Hair Today Gone Tomorrow
Usually if I describe a movie as style over substance I often mean that beneath a terrific looking movie there is nothing, no depth, no interesting storyline or interesting characters, basically a vacuous experience which is purely a treat for the eyes. Darren Aronofsky's "The Fountain" is a bit different because here we have this storyline about immortality, crafted into 3 stories of past, present and future which link together in an easy to see way. But the trouble it that "The Fountain" still ends up style over substance, the use of CGI, the numerous transitions between eras, the close ups and Hugh Jackman's hair or lack of it all end up becoming the focus of attention rather than the story. And by the time "The Fountain" morphs its way to a CGI smothered ending the desire to follow what is going on has long been lost amongst the sea of pixels.
"The Fountain" opens in the past, a Conquistador called Tomas as in search of the tree of life to free his Queen but it doesn't stay in the past because we go to the future where Tom Creo is floating in a giant orb containing a tree which is heading off into space. But for the most "The Fountain" is set in the present as Tommy is desperately trying to find a cure to save his wife Izzi from dying of an inoperable brain tumour. That may sound like it could be a bit like "Highlander" with Tommy actually being an immortal but it is no spoiler to say that the past and the future is fiction, it is a story started by Izzi and completed by Tommy.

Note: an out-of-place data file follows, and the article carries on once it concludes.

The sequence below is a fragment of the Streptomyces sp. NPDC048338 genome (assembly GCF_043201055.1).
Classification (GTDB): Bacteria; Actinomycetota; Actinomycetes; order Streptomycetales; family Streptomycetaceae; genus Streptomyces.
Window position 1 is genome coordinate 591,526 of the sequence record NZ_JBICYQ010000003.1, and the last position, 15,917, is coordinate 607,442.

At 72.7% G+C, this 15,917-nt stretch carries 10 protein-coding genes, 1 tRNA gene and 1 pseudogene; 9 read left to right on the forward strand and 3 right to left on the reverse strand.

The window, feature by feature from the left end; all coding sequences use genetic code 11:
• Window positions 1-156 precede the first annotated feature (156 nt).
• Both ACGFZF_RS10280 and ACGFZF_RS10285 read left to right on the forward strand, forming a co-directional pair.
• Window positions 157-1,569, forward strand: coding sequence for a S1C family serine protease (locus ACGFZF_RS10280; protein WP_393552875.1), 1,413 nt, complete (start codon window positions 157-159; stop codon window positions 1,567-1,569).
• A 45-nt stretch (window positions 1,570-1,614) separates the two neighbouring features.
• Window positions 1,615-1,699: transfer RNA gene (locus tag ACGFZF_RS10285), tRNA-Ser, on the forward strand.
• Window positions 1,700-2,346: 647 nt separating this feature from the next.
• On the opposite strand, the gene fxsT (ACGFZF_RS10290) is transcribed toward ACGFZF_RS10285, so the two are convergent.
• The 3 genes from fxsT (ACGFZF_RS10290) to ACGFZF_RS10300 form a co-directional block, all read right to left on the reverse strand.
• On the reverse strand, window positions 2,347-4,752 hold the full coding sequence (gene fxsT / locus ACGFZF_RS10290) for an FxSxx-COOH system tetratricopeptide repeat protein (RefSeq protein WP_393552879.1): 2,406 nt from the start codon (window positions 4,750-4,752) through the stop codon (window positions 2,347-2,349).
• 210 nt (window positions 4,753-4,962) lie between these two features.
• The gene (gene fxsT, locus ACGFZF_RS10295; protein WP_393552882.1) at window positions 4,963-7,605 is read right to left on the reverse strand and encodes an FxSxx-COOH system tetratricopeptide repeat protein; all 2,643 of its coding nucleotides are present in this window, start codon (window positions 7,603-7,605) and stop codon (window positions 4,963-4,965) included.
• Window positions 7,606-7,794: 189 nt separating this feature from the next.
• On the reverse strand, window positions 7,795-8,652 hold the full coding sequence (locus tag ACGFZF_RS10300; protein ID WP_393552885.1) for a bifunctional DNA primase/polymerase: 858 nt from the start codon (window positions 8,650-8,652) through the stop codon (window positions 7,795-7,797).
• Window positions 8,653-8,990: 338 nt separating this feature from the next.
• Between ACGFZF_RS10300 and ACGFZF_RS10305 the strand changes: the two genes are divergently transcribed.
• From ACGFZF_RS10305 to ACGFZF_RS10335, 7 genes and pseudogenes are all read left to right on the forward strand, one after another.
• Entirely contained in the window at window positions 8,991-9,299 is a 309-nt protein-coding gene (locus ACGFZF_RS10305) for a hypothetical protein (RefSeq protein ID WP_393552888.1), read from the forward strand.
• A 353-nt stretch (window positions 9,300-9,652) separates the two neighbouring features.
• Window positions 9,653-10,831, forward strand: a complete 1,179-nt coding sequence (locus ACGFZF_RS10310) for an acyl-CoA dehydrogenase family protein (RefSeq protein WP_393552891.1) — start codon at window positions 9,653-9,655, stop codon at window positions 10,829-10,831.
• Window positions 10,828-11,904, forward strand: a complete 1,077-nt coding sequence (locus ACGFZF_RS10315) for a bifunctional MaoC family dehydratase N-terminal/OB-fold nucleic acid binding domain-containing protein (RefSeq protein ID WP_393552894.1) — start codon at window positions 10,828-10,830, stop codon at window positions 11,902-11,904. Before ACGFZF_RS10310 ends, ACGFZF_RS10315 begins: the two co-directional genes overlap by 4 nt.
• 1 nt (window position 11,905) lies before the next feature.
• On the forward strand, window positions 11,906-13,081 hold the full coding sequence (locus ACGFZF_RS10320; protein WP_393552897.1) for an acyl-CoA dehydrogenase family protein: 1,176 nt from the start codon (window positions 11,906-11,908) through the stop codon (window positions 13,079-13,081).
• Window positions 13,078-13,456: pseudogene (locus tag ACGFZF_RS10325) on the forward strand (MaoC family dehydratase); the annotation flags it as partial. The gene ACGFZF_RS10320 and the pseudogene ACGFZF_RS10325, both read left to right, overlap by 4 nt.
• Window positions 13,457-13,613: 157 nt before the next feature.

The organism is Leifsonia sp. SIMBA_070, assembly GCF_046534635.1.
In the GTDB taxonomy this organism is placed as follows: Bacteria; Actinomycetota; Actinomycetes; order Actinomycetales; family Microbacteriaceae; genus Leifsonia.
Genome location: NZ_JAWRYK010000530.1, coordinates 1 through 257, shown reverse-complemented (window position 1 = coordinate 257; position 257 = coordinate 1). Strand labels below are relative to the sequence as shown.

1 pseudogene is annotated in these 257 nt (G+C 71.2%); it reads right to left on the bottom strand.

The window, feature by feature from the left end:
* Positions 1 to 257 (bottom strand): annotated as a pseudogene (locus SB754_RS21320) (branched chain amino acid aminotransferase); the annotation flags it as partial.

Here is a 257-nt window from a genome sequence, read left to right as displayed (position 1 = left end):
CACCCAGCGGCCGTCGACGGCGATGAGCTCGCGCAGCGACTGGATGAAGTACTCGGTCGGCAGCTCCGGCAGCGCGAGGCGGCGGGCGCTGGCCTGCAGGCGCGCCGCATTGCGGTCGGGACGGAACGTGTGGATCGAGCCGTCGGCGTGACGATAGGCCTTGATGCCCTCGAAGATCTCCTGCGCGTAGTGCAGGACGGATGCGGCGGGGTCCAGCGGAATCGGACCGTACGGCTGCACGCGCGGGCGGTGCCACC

Now I know that doesn't actually sound much of a story and in a way there isn't much of a story to "The Fountain" but what little there is is intriguing. It is intriguing because it is an examination of mortality, Tommy's desperate attempt to save Izzi and the symbolism of it all is played out over the three stories. Now there is something about this story which is interesting, maybe it is the fact that rather than being about love it is about immortality but there is just something.
The trouble is that the story and its depth ends up lost beneath what is art, sometimes pretentious often beautiful art. Yes "The Fountain" becomes a visual experience a movie all about the vision of Darren Aronofsky, his vision of the past, present and future as they meld into one. And I am not going to say it is poor because visually "The Fountain" is spectacular but it ends up the focus of the movie rather than the story. You end up watching the CGI, the way once scene transitions into the next and the perfectly posed images which deliver a mix of artsy shadow and light combined with slow motion.
You also become distracted by Hugh Jackman as Tomas, Tommy and Tom or to be more precise you become distracted by his hair and in particular his smooth scalp as he plays Tom in the future. It is again all about the visual and it is the same with Rachel Weisz as Izzi because it is all about the look, how she breathes when she sleeps or her eyes sparkle when they look at Tommy. It means that whilst we should have interesting characters they never come, you never connect to them or the emotion because everything is about the visual experience rather than the emotional one.
What this all boils down to is whilst "the Fountain" visually is stunning, maybe a little too indulgent but as making cinema art it looks good. But despite having a storyline it ends up being all about the look and so sadly for me it is style over substance.